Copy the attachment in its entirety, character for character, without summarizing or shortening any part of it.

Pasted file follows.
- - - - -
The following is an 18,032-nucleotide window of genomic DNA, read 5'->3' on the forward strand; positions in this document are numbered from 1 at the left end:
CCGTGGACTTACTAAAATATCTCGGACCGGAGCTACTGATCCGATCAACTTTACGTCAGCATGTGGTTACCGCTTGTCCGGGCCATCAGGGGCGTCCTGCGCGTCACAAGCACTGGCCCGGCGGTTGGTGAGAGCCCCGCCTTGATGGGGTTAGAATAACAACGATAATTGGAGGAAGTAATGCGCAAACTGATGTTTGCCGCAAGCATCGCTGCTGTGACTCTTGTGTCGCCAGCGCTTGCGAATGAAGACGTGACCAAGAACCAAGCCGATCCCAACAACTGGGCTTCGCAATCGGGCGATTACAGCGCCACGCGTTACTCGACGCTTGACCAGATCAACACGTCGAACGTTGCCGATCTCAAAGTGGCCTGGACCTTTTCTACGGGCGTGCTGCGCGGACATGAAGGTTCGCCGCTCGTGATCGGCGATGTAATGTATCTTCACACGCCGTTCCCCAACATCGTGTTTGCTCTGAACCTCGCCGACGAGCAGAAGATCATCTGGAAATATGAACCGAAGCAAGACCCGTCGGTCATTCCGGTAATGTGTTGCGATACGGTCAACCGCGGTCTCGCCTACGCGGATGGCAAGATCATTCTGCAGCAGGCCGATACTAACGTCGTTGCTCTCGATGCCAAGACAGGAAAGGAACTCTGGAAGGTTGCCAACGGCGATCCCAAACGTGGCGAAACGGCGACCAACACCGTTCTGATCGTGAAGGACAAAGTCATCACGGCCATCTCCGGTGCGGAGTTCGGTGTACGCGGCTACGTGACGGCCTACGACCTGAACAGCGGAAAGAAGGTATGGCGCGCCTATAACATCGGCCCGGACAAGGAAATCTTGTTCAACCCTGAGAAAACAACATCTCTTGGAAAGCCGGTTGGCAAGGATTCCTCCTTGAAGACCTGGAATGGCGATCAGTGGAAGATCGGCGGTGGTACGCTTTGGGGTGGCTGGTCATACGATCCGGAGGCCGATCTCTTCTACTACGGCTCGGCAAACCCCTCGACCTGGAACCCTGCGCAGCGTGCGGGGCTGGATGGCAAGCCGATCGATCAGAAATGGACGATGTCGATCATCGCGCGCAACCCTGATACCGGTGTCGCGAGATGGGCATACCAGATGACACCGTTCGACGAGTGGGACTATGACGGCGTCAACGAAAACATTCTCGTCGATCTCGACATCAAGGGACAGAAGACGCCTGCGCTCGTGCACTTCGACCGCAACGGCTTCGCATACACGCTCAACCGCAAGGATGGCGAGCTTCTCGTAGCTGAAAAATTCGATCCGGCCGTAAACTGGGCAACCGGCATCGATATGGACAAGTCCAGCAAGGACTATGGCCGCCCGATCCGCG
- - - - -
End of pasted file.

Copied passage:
The following is an 18,032-nucleotide window of genomic DNA, read 5'->3' on the forward strand; positions in this document are numbered from 1 at the left end:
CCGTGGACTTACTAAAATATCTCGGACCGGAGCTACTGATCCGATCAACTTTACGTCAGCATGTGGTTACCGCTTGTCCGGGCCATCAGGGGCGTCCTGCGCGTCACAAGCACTGGCCCGGCGGTTGGTGAGAGCCCCGCCTTGATGGGGTTAGAATAACAACGATAATTGGAGGAAGTAATGCGCAAACTGATGTTTGCCGCAAGCATCGCTGCTGTGACTCTTGTGTCGCCAGCGCTTGCGAATGAAGACGTGACCAAGAACCAAGCCGATCCCAACAACTGGGCTTCGCAATCGGGCGATTACAGCGCCACGCGTTACTCGACGCTTGACCAGATCAACACGTCGAACGTTGCCGATCTCAAAGTGGCCTGGACCTTTTCTACGGGCGTGCTGCGCGGACATGAAGGTTCGCCGCTCGTGATCGGCGATGTAATGTATCTTCACACGCCGTTCCCCAACATCGTGTTTGCTCTGAACCTCGCCGACGAGCAGAAGATCATCTGGAAATATGAACCGAAGCAAGACCCGTCGGTCATTCCGGTAATGTGTTGCGATACGGTCAACCGCGGTCTCGCCTACGCGGATGGCAAGATCATTCTGCAGCAGGCCGATACTAACGTCGTTGCTCTCGATGCCAAGACAGGAAAGGAACTCTGGAAGGTTGCCAACGGCGATCCCAAACGTGGCGAAACGGCGACCAACACCGTTCTGATCGTGAAGGACAAAGTCATCACGGCCATCTCCGGTGCGGAGTTCGGTGTACGCGGCTACGTGACGGCCTACGACCTGAACAGCGGAAAGAAGGTATGGCGCGCCTATAACATCGGCCCGGACAAGGAAATCTTGTTCAACCCTGAGAAAACAACATCTCTTGGAAAGCCGGTTGGCAAGGATTCCTCCTTGAAGACCTGGAATGGCGATCAGTGGAAGATCGGCGGTGGTACGCTTTGGGGTGGCTGGTCATACGATCCGGAGGCCGATCTCTTCTACTACGGCTCGGCAAACCCCTCGACCTGGAACCCTGCGCAGCGTGCGGGGCTGGATGGCAAGCCGATCGATCAGAAATGGACGATGTCGATCATCGCGCGCAACCCTGATACCGGTGTCGCGAGATGGGCATACCAGATGACACCGTTCGACGAGTGGGACTATGACGGCGTCAACGAAAACATTCTCGTCGATCTCGACATCAAGGGACAGAAGACGCCTGCGCTCGTGCACTTCGACCGCAACGGCTTCGCATACACGCTCAACCGCAAGGATGGCGAGCTTCTCGTAGCTGAAAAATTCGATCCGGCCGTAAACTGGGCAACCGGCATCGATATGGACAAGTCCAGCAAGGACTATGGCCGCCCGATCCGCG